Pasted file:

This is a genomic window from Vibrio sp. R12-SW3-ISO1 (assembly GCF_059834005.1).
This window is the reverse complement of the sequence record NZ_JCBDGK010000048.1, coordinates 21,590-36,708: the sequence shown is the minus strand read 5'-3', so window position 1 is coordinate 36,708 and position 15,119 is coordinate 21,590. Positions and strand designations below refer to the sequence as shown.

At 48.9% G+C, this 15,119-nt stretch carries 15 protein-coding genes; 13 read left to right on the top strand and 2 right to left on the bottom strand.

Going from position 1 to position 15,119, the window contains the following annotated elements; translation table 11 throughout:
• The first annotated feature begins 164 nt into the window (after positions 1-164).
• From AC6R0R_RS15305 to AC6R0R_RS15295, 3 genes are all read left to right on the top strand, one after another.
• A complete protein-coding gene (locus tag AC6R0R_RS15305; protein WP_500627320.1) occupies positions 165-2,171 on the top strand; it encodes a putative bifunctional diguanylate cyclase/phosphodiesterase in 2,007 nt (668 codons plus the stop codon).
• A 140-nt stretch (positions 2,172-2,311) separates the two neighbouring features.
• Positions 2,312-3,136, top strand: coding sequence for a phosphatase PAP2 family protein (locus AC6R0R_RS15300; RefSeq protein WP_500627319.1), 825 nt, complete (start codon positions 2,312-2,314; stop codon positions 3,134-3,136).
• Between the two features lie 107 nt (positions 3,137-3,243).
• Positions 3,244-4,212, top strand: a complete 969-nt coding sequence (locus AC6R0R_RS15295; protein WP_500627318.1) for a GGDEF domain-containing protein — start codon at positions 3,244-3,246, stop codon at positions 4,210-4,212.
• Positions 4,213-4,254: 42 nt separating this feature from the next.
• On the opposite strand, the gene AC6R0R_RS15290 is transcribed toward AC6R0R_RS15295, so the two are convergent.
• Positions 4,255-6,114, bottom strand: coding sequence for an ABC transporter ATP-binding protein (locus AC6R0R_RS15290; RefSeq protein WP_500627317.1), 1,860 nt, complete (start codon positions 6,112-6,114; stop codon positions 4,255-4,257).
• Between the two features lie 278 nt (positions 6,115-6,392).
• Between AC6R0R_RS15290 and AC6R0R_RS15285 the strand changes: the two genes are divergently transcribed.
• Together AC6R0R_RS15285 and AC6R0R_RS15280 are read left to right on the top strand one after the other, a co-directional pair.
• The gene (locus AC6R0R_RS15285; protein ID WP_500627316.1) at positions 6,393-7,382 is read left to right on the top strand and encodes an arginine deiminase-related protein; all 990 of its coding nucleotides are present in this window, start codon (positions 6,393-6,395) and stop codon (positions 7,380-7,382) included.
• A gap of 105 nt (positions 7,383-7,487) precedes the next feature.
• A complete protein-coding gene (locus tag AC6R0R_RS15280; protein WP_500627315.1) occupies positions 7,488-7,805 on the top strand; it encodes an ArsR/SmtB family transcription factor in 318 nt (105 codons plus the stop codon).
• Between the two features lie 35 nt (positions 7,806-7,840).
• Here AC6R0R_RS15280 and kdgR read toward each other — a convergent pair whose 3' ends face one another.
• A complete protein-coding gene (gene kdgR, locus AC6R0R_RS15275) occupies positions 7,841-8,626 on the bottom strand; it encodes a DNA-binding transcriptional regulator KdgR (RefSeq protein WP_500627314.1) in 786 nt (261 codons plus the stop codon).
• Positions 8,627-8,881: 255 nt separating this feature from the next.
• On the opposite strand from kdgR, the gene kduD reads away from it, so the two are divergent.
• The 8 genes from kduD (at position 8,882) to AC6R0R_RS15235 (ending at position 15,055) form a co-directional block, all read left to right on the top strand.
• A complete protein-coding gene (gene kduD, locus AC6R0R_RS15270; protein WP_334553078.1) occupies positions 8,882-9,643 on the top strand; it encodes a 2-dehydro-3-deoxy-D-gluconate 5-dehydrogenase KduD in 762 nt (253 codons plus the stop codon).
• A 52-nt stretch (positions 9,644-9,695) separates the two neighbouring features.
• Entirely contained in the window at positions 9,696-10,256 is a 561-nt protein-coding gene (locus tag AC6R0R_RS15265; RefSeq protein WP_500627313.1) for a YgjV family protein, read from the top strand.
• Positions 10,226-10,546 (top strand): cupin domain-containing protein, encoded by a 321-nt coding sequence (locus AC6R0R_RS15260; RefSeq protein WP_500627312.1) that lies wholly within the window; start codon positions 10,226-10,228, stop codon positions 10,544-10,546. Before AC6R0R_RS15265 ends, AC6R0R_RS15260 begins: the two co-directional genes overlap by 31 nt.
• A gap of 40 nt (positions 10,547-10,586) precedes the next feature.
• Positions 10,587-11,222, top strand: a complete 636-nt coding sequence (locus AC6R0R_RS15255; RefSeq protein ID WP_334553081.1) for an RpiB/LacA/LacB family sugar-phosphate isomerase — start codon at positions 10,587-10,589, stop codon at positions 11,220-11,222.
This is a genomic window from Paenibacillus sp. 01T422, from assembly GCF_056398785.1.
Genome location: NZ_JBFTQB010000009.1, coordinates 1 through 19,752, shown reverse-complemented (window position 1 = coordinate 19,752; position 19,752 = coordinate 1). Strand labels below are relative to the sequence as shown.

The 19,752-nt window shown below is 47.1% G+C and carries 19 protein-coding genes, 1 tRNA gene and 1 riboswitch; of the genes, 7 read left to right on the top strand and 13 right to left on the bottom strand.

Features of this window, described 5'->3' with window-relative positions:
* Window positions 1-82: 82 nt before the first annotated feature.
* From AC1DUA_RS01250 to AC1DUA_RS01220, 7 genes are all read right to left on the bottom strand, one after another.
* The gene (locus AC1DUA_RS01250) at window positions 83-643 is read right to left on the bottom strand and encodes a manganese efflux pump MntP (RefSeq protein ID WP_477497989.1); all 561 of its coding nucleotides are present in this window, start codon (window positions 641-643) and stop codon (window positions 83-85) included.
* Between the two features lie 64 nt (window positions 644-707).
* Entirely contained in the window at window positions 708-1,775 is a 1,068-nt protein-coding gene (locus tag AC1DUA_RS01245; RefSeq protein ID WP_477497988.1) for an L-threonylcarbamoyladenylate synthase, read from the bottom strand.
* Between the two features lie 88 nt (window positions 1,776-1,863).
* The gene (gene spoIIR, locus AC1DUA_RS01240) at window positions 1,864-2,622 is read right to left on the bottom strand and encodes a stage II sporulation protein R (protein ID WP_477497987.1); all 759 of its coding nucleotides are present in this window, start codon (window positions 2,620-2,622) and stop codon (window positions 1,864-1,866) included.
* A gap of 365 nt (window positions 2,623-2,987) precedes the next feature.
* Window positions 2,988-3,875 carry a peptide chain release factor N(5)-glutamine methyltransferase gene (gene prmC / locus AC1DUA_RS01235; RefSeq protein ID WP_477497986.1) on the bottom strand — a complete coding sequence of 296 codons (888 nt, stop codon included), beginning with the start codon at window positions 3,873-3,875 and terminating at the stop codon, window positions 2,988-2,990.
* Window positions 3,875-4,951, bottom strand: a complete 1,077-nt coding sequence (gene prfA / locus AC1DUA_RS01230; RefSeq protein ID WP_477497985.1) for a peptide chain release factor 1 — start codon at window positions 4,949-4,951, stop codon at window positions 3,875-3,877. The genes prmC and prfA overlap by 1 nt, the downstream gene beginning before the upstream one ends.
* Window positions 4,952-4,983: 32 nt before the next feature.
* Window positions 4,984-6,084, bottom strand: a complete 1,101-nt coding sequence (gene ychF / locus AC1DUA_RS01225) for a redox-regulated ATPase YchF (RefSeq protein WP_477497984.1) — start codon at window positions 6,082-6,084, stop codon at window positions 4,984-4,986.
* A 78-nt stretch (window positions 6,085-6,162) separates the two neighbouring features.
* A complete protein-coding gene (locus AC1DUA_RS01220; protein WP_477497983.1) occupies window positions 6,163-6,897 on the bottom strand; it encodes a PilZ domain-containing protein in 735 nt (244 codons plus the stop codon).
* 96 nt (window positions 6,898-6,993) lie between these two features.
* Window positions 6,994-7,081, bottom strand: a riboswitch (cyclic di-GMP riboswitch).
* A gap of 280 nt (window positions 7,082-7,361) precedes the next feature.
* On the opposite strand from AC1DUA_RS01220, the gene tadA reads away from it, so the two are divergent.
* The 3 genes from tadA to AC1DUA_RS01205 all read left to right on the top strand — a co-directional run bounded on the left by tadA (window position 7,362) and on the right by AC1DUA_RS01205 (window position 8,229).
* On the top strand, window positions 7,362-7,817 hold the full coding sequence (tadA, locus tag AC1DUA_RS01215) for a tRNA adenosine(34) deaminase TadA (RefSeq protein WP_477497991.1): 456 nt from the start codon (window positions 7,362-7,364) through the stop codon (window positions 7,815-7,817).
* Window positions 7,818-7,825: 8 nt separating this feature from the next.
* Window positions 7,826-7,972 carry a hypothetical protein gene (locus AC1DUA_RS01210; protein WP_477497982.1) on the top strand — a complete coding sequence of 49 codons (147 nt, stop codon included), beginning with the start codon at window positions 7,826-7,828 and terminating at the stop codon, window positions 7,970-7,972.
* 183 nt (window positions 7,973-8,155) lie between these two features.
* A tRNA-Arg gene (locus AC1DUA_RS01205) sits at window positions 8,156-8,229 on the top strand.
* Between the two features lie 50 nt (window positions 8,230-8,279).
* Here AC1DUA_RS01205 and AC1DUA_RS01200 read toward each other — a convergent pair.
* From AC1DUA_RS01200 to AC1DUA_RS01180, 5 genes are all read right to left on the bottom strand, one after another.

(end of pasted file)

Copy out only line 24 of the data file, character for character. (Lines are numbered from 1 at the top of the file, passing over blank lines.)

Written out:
• Positions 8,627-8,881: 255 nt separating this feature from the next.